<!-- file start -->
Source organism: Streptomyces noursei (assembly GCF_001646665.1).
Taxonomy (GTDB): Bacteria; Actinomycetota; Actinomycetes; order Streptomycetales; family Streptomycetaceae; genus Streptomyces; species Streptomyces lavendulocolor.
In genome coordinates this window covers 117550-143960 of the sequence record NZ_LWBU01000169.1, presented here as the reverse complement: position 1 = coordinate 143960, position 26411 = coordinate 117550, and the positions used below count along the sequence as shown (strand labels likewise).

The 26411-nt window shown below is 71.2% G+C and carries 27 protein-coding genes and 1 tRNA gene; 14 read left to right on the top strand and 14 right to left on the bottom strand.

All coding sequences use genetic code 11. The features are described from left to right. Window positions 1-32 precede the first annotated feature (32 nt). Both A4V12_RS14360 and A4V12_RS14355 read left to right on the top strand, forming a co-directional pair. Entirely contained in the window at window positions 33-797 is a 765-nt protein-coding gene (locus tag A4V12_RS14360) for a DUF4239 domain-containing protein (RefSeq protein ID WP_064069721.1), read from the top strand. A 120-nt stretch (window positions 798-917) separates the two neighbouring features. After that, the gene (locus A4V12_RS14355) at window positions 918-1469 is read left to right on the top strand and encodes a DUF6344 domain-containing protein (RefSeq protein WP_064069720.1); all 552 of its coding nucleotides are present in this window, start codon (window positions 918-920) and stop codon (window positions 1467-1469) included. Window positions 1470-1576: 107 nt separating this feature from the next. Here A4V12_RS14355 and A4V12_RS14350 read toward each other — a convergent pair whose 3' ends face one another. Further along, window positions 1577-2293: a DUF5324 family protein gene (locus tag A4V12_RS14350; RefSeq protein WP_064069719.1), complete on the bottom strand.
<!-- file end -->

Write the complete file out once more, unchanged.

Source organism: Streptomyces noursei (assembly GCF_001646665.1).
Taxonomy (GTDB): Bacteria; Actinomycetota; Actinomycetes; order Streptomycetales; family Streptomycetaceae; genus Streptomyces; species Streptomyces lavendulocolor.
In genome coordinates this window covers 117550-143960 of the sequence record NZ_LWBU01000169.1, presented here as the reverse complement: position 1 = coordinate 143960, position 26411 = coordinate 117550, and the positions used below count along the sequence as shown (strand labels likewise).

The 26411-nt window shown below is 71.2% G+C and carries 27 protein-coding genes and 1 tRNA gene; 14 read left to right on the top strand and 14 right to left on the bottom strand.

All coding sequences use genetic code 11. The features are described from left to right. Window positions 1-32 precede the first annotated feature (32 nt). Both A4V12_RS14360 and A4V12_RS14355 read left to right on the top strand, forming a co-directional pair. Entirely contained in the window at window positions 33-797 is a 765-nt protein-coding gene (locus tag A4V12_RS14360) for a DUF4239 domain-containing protein (RefSeq protein ID WP_064069721.1), read from the top strand. A 120-nt stretch (window positions 798-917) separates the two neighbouring features. After that, the gene (locus A4V12_RS14355) at window positions 918-1469 is read left to right on the top strand and encodes a DUF6344 domain-containing protein (RefSeq protein WP_064069720.1); all 552 of its coding nucleotides are present in this window, start codon (window positions 918-920) and stop codon (window positions 1467-1469) included. Window positions 1470-1576: 107 nt separating this feature from the next. Here A4V12_RS14355 and A4V12_RS14350 read toward each other — a convergent pair whose 3' ends face one another. Further along, window positions 1577-2293: a DUF5324 family protein gene (locus tag A4V12_RS14350; RefSeq protein WP_064069719.1), complete on the bottom strand.